The traditional beef empanada ($6) was by far my. It had a tasty filling of beef, egg, and onion, as well as some olive and sultana that I wasn’t quite able to appreciate. This was served with a dish of coriander salsa, which was delicious.

The Lomito Sandwich ($12) is a Chilean specialty, and really delicious. Included within its milk bun was a generous serving of marinated pork loin mixed with smashed avocado, a tasty, juicy slice of tomato, and a lot of mayonnaise. I actually ordered the lomito after I had finished my half of the empanadas, as they had not quite hit the spot. I’m glad that I did. The lomito sandwich really is special.


Pochito is a family run business, and during my visit I interacted with multiple family members, who were all quite nice and welcoming. At one point during my meal the owner of the restaurant came by and asked me if I was a foodie. I must admit that I was too embarrassed to say that was, and basically lied through my teeth and told her no. She said something along the lines of “I guess everyone needs to eat to stay alive though.”

Sorry Paulina.

4.5/5, mostly for lomito. (Empanadas alone 3.5/5)

Pochito Menu, Reviews, Photos, Location and Info - Zomato
Asian Fusion Café Chinese Latin American

Three Williams – Redfern NSW Cafe Review

While the name of Paddington’s Ten William cafe indicates its address, Three Williams in Redfern is not so straightforward. Situated in a dimly-lit semi-basement space on Elizabeth St in Redfern, Three Williams is named not after something with any contemporary relevance, but rather after three dead white men who already have plenty of things named after them – including entire suburbs.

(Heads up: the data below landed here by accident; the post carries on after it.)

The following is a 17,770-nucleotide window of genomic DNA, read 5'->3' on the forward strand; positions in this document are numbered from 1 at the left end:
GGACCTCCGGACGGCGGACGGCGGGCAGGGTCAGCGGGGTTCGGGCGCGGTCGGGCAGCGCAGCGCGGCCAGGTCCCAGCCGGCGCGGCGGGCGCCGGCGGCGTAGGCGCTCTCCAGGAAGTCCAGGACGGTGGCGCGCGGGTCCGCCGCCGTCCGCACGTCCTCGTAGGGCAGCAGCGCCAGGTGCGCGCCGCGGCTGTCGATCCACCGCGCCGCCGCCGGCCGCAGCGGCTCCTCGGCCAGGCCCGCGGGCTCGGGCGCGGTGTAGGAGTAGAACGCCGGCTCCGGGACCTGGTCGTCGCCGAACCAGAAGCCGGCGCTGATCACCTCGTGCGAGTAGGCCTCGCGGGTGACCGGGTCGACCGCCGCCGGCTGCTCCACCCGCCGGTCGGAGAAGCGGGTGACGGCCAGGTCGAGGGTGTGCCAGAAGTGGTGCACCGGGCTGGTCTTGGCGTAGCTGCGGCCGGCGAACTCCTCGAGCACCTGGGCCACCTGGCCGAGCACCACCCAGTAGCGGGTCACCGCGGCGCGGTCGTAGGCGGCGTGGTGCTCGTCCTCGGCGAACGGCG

The ceviche ($25) was a tangy bowl of tiger prawns, sashimi kingfish, pickled red onions, roast tomato, coriander, charred corn, lime & avocado, baby cos served with blue corn tortillas. I first heard of the term ceviche back in 2009, during the season six premiere of Grey’s Anatomy. Ceviche was the nickname lovingly bestowed upon a trauma patient with multiple water-sport related traumatic amputations, and while I learned nothing of medicine from this show it gave me a step up in being able to pronounce the name of this dish when ordering it (something my partner could not). Having never had ceviche I didn’t really know what to expect from this dish. It was certainly quite tangy and citrusy, however I didn’t quite like how soupy it was – and I wasn’t sure if I was meant to drink the soup or just use it as sauce. The blue corn tortillas (though more visually brown) were actually quite nice, and maintained their structural integrity well despite being semi-soaked in this juice. It was probably a fine dish but not one I’d order again.

Peking Duck Pasta

I thought Three Williams’ Peking Duck Pasta ($28) with angel hair pasta, chilli, coriander, onion crumb and shallots was really special. Every strand of pasta was perfectly coated in delicious sauce, and every mouthful full of umami flavours. I was initially quite skeptical about ordering a peking duck based dish from a restaurant that’s not expressly Chinese, but my partner wanted to try it and we were handsomely rewarded. I can definitely recommend this. It was delicious.

Chicken Katsu

This piece of chicken katsu ($6.50) was quite bad. The chicken meat was very thin and dry. The product was more batter than chicken, and probably some of the worst chicken katsu I’ve had the displeasure of eating.

The coffee was from Single O. The strawberry mimosa was cheap at $11 but not great.

It’s not everywhere that you can get hearty, complex meals for breakfast, and I really appreciate a cafe with a substantial all-day menu. Ample parking outside the restaurant makes Three Williams a pain free dining experience.

Four Williams out of five

Three Williams
613A Elizabeth St, Redfern NSW 2016
(02) 9698 1111